The redrawn 5th Assembly District will spill from Northeast Hartford into Windsor. It will have 13,537 voters in Windsor and 9,463 in Hartford. As is the case now, it will remain a district dominated by African-American voters, meaning it is not expected to reduce black representation in the General Assembly.
The 5th is one of seven Assembly Districts with a population that will be at least 50 percent black. Another eight are at least 30 percent black.
Kirkley-Bey is expected to retire after 20 years in the House. Should she seek another term, she will have to compete against Rep. Matt Ritter, D-Hartford, in the 1st Assembly District.
The new map also appeared to presage the retirements of Rep. Richard Roy, D-Milford, and Rep. Gail Hamm, D-East Hampton, whose districts were drastically redrawn. Roy, who also was elected 20 years ago, now finds himself in the 117th Assembly District, the same district as Rep. Paul Davis, D-Orange.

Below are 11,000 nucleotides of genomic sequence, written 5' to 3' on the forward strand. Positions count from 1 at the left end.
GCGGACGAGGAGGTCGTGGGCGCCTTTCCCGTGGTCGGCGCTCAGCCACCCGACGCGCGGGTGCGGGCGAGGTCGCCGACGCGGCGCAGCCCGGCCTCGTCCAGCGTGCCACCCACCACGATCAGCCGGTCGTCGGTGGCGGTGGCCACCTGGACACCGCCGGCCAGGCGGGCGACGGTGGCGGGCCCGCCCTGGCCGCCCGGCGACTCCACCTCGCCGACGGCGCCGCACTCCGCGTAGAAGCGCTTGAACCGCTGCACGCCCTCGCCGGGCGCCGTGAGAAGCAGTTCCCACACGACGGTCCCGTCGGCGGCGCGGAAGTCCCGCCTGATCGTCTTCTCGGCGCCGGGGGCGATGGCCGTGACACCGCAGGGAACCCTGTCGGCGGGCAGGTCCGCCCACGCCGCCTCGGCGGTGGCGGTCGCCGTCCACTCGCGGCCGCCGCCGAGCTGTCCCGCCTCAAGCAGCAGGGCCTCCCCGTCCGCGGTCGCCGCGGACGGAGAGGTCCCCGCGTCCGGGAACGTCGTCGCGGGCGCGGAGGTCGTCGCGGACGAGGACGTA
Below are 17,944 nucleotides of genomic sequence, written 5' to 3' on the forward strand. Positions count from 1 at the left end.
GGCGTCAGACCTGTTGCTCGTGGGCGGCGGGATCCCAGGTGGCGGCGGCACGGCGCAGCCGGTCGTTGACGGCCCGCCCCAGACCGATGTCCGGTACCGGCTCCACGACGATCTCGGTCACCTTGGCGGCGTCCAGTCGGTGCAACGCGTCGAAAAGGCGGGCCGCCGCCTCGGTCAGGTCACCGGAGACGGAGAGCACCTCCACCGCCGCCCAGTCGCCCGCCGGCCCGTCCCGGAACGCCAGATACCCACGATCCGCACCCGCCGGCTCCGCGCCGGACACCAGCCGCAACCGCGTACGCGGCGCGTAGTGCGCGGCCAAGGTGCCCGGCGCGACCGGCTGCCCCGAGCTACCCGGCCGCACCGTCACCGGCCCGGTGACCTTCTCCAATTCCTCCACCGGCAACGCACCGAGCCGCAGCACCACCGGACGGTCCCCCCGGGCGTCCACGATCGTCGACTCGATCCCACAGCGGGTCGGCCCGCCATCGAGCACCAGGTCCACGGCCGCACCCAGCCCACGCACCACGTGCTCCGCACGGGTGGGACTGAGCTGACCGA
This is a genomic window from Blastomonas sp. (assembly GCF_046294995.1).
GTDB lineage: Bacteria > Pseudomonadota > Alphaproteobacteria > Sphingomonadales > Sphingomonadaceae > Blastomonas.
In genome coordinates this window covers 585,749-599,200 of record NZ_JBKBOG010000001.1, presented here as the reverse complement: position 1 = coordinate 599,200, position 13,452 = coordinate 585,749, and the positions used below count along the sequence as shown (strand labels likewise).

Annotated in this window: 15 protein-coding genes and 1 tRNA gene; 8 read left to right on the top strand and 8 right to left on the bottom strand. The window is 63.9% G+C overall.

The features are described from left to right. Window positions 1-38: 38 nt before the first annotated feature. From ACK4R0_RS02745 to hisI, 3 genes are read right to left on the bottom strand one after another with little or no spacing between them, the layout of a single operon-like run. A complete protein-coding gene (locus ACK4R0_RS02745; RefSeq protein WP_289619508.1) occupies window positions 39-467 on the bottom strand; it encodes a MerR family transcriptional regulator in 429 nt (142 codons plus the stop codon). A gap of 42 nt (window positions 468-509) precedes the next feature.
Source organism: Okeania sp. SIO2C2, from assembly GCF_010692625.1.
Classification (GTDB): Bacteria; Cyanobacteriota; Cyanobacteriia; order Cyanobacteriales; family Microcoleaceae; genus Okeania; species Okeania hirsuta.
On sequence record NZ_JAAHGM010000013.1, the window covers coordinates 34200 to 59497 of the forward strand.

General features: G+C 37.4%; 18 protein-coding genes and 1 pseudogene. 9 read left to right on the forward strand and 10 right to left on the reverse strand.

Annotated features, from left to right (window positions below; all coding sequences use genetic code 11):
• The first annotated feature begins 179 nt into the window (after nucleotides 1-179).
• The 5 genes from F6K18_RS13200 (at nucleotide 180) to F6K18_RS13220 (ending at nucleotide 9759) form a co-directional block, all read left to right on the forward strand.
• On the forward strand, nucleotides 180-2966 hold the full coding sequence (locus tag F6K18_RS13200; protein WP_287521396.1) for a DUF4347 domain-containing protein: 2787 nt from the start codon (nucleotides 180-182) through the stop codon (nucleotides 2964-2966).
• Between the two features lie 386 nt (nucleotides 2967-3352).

Roy's old district, the 119th, becomes an open seat that appears to favor a Republican candidate.
The House map was praised by a Latino group that has closely followed redistricting, urging the commission to draw a Senate map that would create a district dominated by Latino voters, giving the Senate a better chance at seeing its first Hispanic member.
"I think the House did a fantastic job," said Americo Santiago, a former legislator involved with the Latino redistricting group.
Even with urban populations generally growing at a slower rate than suburban and rural communities, the House map managed to largely keep intact districts now represented by Latinos. In Hartford, three of the five surviving House districts are drawn to favor a Latino candidate. Statewide, the population of 21 House districts are at least 30 percent Latino, with 7 being at least 50 percent Hispanic.
But Santiago said the group is likely to consider a legal challenge over the failure by the Senate to create a Latino district. The Senate did not provide a racial breakdown of its districts.